Neaten the edges of the bib.
Attach the bib:
Time to attach the bib to the dress front! As this seam involves joining two opposite shaped curves a lot of pins will be required. Match the ends of the seam, the centres and the notches. Then work your way around in between, pinning at right angles on the seam line so that the pieces will fit.
Assemble the dress:
Join the shoulders and side seams and neaten the seams.
Finish neck and armholes:
Cut some 3cm wide bias strips from the shirt fabric that you have left over. Fold the strips in half along the length with the wrong sides touching and press. Tuck in one short end towards the wrong side.
Tack close to the loose folded edge of the binding and then machine in place.
Finish the armholes in the same way.
Wow! Well THAT was pretty epic right?! Soooo much work has gone into this Wendy! Thank you so much. I adore the bib effect detail and let’s face it….who doesn’t adore a bit of directional stripe play?! Incorporating quilting techniques and “piecing” fabric from a shirt is a great way of getting the maximum amount of yardage from your shirt. (look not only at the decorative bib on Wendy’s refashion…but also at the dress front and back…yep….also pieced! Combining smaller pieces to create a more usable/sizeable piece of fabric and the seaming involved creates added interest and texture too. I played around with this method in a much more simplistic way for my recent article for Simply Sewing Magazine (You can see the results in the cover image in my side bar). There are 2 methods of achieving this effect. Wendy takes the pattern cutters route by drawing her design onto an existing pattern piece then splicing it up along her design lines, adding seam allowances, then reassembling. It’s precise, accurate, and let’s face it…pretty impressive! I, on the other hand, am untrained. And my brain approaches this piecing idea in a different order. In my project for the last series of The Refashioners (and the shirt refashion for the mag) I piece my fabric together to FIRST form a larger flat piece of fabric. THEN cut the pattern piece from it. It’s my arse about face way of doing things! But both methods work and each will work for different people. If you like precision and detail…or…if you lean more towards a simplistic approach. Piecing your shirt pieces using quilt block techniques is a useful and fun approach to shirt refashions. Both in terms of practicality and decorative effect!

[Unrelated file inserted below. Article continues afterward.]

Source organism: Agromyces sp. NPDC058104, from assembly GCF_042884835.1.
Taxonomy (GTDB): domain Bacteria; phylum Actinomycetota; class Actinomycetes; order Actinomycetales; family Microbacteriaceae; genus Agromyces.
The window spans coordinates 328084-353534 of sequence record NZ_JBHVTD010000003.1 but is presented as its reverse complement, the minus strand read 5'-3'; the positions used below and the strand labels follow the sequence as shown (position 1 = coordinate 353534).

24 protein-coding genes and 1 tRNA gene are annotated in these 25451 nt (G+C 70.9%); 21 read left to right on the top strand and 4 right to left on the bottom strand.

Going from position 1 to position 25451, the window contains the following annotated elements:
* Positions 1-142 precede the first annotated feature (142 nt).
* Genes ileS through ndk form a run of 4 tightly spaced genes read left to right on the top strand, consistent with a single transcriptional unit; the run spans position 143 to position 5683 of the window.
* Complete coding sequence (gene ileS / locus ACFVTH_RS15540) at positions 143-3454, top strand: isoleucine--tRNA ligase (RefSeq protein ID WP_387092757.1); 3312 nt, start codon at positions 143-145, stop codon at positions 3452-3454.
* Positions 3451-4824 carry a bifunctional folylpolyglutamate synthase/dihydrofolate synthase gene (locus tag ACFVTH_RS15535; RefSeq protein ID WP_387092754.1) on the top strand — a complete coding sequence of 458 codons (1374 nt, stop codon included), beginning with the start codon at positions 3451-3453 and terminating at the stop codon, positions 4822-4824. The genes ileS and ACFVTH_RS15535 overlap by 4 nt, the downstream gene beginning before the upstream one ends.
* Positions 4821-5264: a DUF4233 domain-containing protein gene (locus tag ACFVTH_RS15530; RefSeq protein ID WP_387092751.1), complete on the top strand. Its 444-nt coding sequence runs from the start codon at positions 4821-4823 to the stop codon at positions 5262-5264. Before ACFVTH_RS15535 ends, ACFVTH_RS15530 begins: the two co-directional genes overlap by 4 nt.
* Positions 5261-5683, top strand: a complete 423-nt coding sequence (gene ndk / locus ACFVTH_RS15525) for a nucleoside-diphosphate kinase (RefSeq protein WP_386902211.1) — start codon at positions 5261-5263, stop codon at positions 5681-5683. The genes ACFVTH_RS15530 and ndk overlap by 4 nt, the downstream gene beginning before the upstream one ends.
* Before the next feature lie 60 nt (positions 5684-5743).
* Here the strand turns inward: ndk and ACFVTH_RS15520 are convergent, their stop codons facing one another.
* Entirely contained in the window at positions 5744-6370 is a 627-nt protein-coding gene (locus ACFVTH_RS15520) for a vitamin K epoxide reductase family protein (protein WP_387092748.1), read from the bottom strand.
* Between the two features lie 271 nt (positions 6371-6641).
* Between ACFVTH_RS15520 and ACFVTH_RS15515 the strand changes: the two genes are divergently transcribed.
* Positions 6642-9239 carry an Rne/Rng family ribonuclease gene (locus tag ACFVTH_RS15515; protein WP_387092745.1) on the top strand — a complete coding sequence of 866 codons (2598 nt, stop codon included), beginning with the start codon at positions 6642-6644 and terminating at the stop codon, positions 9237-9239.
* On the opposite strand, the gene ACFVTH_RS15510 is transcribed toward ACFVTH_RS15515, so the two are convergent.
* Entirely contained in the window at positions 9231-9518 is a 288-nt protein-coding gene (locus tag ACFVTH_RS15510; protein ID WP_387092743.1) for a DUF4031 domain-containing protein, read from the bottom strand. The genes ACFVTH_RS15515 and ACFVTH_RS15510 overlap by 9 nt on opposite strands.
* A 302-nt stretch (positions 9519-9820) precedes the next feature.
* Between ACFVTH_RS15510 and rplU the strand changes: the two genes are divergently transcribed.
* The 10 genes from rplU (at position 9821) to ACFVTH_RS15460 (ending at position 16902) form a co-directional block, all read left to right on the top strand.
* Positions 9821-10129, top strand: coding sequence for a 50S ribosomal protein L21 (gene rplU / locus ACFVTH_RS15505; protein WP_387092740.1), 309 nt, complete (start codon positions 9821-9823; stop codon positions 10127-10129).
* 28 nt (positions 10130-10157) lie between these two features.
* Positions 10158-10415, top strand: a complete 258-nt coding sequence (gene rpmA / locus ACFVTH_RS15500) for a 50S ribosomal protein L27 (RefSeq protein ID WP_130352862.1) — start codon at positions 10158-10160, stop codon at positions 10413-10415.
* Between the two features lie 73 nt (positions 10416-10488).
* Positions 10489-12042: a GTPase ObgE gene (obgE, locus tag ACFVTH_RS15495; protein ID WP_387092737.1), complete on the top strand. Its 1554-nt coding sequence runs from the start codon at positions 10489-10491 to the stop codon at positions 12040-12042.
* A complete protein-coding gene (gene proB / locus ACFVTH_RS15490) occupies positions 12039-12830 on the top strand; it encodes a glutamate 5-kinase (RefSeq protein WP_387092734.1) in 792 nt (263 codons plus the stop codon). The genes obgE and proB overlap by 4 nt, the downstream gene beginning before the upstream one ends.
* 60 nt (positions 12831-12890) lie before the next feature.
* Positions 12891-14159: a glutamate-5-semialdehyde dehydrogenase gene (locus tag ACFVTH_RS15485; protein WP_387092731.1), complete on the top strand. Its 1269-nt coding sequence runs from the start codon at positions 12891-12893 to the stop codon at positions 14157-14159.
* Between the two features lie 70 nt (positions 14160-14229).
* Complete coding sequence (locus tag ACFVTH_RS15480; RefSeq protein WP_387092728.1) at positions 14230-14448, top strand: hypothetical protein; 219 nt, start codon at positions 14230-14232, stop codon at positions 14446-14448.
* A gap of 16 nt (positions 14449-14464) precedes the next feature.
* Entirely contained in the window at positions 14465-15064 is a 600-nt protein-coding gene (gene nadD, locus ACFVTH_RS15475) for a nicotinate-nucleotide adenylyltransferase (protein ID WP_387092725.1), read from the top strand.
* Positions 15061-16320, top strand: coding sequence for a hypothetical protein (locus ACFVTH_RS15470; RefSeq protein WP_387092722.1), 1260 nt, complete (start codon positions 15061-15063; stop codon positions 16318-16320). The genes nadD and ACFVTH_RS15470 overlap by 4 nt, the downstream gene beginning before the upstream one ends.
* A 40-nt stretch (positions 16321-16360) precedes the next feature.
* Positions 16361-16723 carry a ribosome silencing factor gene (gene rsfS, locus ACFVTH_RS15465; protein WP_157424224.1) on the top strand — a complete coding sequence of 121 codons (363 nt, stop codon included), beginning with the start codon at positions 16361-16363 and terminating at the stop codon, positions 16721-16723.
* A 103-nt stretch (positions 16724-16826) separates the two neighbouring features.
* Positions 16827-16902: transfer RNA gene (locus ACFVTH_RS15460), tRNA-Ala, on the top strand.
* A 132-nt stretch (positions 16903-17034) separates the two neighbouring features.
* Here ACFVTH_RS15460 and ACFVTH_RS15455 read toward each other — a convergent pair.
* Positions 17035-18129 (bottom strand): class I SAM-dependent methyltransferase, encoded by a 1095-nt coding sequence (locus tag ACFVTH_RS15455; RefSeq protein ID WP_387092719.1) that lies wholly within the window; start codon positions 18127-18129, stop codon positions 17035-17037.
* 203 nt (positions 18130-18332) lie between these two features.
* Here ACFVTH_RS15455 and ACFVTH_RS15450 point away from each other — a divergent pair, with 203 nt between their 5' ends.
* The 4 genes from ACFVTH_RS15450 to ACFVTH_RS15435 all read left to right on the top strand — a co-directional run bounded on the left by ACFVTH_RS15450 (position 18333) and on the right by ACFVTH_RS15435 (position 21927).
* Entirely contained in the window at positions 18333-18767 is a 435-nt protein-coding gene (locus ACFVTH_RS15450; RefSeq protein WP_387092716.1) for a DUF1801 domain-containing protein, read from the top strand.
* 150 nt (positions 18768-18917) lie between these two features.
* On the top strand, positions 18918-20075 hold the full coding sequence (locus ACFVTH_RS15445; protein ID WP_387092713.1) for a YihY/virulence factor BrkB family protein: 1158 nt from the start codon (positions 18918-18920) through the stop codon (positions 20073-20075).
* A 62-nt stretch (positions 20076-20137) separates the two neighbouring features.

You can find Wendy here and shop her pattern range here. She is a designer, teacher, pattern maker based in Brighton, and author of the awesome Beginners Guide to Dressmaking. And guess what….she’s adding a signed copy of her book to the prize package!! Take a look at ALL the amazing prizes to be won as part of The Refashioners 2015 Community Challenge. And get involved for a chance to win!!! Grab a shirt and get refashioning! You have until Sunday 27th Sept to enter! Stay tuned for more inspiration throughout the WHOLE of August!